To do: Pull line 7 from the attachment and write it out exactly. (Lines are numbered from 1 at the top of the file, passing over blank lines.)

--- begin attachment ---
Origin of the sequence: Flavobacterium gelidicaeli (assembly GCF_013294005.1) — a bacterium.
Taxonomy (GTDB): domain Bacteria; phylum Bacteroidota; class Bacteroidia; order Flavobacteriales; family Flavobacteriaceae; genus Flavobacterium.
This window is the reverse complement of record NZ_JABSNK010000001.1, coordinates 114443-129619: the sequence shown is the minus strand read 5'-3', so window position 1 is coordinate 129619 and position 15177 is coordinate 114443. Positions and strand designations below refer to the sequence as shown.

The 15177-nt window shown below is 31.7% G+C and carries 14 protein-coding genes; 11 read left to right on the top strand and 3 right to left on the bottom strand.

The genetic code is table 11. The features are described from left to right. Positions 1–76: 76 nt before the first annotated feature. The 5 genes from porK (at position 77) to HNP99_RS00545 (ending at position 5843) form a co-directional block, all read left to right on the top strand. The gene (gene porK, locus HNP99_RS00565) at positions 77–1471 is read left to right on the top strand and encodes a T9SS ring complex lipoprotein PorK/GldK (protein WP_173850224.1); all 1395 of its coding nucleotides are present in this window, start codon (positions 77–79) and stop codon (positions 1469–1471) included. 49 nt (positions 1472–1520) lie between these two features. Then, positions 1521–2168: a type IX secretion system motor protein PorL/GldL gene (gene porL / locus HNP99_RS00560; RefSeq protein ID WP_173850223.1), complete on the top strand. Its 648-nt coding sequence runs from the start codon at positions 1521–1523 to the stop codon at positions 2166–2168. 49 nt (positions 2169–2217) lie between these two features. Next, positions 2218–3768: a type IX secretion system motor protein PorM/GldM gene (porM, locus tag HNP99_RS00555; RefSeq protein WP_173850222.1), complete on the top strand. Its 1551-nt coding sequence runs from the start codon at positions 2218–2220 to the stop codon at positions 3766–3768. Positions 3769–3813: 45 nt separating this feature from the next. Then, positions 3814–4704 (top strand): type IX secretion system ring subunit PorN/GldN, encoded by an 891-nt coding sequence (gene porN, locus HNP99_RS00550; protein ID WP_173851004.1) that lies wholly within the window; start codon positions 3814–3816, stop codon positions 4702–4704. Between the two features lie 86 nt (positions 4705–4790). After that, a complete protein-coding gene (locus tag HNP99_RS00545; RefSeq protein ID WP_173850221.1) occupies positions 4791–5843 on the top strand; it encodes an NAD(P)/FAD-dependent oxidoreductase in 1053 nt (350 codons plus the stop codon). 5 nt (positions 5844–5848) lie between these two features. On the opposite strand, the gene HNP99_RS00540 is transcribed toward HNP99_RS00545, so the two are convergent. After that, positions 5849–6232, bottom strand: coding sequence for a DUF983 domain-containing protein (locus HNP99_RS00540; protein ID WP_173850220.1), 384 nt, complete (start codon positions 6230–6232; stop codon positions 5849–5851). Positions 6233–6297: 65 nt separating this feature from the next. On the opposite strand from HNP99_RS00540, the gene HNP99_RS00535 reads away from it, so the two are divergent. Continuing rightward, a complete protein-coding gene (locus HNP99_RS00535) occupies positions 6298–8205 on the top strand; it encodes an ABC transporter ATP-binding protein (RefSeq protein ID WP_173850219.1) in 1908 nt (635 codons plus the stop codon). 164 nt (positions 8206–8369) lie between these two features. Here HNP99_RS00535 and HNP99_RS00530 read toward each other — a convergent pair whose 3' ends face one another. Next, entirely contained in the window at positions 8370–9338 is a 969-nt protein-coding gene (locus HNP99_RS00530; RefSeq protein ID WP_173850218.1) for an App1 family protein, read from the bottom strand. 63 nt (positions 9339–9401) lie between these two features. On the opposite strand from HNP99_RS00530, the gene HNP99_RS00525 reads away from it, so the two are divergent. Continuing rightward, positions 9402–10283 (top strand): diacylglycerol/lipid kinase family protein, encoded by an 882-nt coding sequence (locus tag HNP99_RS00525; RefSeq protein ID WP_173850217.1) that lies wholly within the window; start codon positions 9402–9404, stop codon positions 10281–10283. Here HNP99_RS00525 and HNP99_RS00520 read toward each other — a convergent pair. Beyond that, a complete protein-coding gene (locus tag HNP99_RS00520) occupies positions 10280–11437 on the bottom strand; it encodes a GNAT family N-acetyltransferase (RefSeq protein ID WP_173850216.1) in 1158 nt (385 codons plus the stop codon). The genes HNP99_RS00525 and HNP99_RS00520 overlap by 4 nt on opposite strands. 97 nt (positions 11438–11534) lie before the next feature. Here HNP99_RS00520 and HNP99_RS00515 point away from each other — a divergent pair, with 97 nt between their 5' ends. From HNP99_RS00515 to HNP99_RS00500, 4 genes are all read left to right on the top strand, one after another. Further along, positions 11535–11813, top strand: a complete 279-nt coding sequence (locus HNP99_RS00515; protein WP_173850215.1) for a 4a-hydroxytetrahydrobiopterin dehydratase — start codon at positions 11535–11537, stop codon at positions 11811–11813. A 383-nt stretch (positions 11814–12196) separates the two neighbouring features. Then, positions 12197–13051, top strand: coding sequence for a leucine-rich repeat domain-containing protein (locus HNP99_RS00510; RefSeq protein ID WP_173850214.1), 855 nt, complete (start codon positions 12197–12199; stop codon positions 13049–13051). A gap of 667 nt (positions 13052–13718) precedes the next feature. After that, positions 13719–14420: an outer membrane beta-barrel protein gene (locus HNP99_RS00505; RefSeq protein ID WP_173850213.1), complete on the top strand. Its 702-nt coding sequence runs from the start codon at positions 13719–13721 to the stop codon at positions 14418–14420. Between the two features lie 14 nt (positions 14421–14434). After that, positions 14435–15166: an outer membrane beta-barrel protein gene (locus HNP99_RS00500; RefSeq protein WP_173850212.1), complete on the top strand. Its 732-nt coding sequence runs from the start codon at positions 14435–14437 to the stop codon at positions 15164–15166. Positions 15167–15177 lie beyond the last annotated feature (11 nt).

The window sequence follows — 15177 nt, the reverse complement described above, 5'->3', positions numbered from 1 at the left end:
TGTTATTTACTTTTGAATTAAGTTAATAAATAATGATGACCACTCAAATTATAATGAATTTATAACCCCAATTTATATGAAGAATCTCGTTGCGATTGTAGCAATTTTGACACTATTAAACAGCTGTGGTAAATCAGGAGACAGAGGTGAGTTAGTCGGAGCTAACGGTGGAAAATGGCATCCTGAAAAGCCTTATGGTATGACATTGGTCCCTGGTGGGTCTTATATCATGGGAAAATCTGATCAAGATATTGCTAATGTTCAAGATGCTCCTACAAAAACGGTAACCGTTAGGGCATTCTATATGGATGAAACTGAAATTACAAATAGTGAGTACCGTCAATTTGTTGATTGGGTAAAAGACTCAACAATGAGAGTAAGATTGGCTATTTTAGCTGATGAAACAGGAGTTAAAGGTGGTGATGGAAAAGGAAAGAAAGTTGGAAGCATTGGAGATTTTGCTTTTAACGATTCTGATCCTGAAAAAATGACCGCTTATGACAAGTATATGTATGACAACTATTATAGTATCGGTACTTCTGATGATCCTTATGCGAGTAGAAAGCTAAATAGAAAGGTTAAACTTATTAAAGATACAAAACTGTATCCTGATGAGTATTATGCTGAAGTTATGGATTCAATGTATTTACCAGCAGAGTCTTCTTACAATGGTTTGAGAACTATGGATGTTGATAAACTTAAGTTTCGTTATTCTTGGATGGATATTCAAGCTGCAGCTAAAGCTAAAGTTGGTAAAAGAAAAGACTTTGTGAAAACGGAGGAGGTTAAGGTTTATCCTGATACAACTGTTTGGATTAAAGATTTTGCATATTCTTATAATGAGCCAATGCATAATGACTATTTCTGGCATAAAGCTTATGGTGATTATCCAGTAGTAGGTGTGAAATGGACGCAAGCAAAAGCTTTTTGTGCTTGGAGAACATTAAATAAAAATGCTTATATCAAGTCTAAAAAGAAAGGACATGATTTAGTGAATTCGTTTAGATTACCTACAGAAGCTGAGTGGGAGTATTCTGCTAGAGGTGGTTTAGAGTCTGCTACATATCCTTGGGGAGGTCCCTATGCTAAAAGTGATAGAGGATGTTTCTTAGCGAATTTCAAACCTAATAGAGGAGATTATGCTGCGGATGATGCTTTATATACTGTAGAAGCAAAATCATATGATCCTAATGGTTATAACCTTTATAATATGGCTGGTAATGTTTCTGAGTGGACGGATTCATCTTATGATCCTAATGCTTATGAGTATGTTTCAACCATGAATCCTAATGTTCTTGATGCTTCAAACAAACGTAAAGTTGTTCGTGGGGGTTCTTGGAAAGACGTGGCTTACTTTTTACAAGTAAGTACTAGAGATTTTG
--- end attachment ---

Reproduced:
TGTTATTTACTTTTGAATTAAGTTAATAAATAATGATGACCACTCAAATTATAATGAATTTATAACCCCAATTTATATGAAGAATCTCGTTGCGATTGTAGCAATTTTGACACTATTAAACAGCTGTGGTAAATCAGGAGACAGAGGTGAGTTAGTCGGAGCTAACGGTGGAAAATGGCATCCTGAAAAGCCTTATGGTATGACATTGGTCCCTGGTGGGTCTTATATCATGGGAAAATCTGATCAAGATATTGCTAATGTTCAAGATGCTCCTACAAAAACGGTAACCGTTAGGGCATTCTATATGGATGAAACTGAAATTACAAATAGTGAGTACCGTCAATTTGTTGATTGGGTAAAAGACTCAACAATGAGAGTAAGATTGGCTATTTTAGCTGATGAAACAGGAGTTAAAGGTGGTGATGGAAAAGGAAAGAAAGTTGGAAGCATTGGAGATTTTGCTTTTAACGATTCTGATCCTGAAAAAATGACCGCTTATGACAAGTATATGTATGACAACTATTATAGTATCGGTACTTCTGATGATCCTTATGCGAGTAGAAAGCTAAATAGAAAGGTTAAACTTATTAAAGATACAAAACTGTATCCTGATGAGTATTATGCTGAAGTTATGGATTCAATGTATTTACCAGCAGAGTCTTCTTACAATGGTTTGAGAACTATGGATGTTGATAAACTTAAGTTTCGTTATTCTTGGATGGATATTCAAGCTGCAGCTAAAGCTAAAGTTGGTAAAAGAAAAGACTTTGTGAAAACGGAGGAGGTTAAGGTTTATCCTGATACAACTGTTTGGATTAAAGATTTTGCATATTCTTATAATGAGCCAATGCATAATGACTATTTCTGGCATAAAGCTTATGGTGATTATCCAGTAGTAGGTGTGAAATGGACGCAAGCAAAAGCTTTTTGTGCTTGGAGAACATTAAATAAAAATGCTTATATCAAGTCTAAAAAGAAAGGACATGATTTAGTGAATTCGTTTAGATTACCTACAGAAGCTGAGTGGGAGTATTCTGCTAGAGGTGGTTTAGAGTCTGCTACATATCCTTGGGGAGGTCCCTATGCTAAAAGTGATAGAGGATGTTTCTTAGCGAATTTCAAACCTAATAGAGGAGATTATGCTGCGGATGATGCTTTATATACTGTAGAAGCAAAATCATATGATCCTAATGGTTATAACCTTTATAATATGGCTGGTAATGTTTCTGAGTGGACGGATTCATCTTATGATCCTAATGCTTATGAGTATGTTTCAACCATGAATCCTAATGTTCTTGATGCTTCAAACAAACGTAAAGTTGTTCGTGGGGGTTCTTGGAAAGACGTGGCTTACTTTTTACAAGTAAGTACTAGAGATTTTG